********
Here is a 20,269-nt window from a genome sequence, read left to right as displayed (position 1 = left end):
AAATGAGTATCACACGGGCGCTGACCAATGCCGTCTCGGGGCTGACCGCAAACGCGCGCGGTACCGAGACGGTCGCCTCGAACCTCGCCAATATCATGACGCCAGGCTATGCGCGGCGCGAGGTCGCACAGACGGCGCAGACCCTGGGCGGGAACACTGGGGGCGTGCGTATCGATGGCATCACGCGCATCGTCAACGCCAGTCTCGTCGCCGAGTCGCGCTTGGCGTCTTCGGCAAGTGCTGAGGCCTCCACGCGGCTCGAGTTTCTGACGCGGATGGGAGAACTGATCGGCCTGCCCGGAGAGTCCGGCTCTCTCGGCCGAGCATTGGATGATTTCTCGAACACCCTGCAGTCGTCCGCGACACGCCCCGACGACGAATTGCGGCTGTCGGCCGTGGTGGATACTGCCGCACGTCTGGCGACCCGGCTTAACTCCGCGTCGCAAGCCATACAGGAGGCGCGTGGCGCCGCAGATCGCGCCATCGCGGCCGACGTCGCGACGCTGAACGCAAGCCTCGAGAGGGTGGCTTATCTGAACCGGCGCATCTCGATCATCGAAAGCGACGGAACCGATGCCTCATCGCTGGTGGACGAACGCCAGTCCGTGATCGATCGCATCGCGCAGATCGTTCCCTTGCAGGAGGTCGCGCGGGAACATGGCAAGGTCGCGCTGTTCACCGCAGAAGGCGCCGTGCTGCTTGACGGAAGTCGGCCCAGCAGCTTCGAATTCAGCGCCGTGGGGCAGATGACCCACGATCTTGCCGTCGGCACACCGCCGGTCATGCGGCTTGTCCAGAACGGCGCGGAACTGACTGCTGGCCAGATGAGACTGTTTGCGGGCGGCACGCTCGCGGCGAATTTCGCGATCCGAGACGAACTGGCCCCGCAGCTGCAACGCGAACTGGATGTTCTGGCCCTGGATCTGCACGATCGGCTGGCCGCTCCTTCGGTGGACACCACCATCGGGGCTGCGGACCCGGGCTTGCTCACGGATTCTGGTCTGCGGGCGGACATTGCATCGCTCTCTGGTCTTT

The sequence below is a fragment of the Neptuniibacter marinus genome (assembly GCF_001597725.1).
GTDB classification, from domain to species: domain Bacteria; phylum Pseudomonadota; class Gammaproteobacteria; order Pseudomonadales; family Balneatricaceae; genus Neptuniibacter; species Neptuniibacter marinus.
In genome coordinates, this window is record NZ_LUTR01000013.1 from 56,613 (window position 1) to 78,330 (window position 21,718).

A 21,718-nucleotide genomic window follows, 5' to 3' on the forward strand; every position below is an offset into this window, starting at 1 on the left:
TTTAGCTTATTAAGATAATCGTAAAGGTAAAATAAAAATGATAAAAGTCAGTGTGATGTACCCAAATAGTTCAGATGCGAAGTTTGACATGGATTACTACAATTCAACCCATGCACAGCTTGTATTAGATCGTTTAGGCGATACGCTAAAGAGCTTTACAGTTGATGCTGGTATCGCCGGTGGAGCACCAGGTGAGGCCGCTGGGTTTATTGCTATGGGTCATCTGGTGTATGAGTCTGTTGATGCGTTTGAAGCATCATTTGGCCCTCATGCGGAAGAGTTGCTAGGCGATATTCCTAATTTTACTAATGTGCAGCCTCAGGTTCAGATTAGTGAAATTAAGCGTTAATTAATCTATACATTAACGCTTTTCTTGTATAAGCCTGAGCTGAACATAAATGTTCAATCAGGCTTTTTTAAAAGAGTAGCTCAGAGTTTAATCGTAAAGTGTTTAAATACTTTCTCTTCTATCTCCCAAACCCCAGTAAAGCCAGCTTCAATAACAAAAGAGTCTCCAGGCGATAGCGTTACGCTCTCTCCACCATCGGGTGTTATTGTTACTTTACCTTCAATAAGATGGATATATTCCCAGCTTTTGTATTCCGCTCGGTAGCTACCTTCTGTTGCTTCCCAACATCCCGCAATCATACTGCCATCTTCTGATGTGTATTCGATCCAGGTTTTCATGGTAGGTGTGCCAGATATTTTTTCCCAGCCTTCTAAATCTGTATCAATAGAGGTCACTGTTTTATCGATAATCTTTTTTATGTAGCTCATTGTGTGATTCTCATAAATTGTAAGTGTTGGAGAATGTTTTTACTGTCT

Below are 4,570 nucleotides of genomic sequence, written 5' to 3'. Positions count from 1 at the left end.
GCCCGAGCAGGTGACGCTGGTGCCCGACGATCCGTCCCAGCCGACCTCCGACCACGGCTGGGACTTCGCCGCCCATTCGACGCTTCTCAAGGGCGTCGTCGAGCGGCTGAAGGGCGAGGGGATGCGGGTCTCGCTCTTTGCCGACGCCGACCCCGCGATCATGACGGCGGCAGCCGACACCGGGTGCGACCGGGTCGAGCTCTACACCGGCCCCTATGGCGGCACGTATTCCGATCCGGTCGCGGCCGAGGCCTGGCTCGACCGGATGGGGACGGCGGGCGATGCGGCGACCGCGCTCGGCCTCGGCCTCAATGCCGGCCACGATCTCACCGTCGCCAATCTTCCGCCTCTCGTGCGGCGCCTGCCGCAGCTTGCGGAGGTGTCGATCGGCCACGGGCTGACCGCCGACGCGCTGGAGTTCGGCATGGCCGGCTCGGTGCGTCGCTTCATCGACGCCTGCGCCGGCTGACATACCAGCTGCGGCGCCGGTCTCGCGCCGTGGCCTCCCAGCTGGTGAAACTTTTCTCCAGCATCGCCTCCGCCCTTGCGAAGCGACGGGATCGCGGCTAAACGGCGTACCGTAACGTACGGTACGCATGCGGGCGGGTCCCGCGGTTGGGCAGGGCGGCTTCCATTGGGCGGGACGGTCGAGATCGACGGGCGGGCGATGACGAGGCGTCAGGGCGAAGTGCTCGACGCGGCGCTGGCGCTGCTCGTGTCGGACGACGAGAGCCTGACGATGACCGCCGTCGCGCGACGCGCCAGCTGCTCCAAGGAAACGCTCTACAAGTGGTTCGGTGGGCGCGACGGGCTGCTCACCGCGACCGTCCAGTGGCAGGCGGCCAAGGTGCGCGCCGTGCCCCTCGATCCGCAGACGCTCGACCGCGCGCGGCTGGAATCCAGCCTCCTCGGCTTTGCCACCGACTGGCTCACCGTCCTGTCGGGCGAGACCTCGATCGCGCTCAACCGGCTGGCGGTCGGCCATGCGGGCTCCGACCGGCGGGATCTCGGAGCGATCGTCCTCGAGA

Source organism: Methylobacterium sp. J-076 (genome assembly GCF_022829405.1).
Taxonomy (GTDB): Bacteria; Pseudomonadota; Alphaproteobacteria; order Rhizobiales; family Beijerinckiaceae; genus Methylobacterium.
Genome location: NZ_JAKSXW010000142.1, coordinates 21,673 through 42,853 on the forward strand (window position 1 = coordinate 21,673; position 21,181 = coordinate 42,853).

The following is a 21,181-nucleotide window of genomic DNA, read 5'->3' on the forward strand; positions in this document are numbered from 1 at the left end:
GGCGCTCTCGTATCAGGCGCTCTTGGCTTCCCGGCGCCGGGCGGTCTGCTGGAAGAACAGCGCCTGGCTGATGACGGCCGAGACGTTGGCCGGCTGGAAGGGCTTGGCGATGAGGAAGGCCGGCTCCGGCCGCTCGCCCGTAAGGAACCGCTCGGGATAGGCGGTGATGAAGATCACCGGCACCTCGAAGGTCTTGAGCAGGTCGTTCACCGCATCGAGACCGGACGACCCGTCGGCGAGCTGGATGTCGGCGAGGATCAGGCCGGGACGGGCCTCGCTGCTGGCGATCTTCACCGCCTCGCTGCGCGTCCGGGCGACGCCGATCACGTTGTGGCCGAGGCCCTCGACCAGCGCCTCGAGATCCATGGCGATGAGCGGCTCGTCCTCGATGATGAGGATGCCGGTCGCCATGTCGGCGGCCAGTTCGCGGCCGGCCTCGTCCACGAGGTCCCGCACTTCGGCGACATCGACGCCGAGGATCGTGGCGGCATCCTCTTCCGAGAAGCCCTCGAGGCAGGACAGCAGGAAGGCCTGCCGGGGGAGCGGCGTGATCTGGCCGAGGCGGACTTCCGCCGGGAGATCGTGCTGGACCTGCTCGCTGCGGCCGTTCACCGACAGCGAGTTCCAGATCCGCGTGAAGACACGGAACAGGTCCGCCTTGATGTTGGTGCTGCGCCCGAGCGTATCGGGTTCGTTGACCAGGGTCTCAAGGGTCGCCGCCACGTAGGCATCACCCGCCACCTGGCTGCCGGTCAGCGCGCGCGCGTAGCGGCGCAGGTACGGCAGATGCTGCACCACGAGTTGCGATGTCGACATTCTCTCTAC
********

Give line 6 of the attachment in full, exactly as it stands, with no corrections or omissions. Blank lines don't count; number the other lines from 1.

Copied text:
A 21,718-nucleotide genomic window follows, 5' to 3' on the forward strand; every position below is an offset into this window, starting at 1 on the left: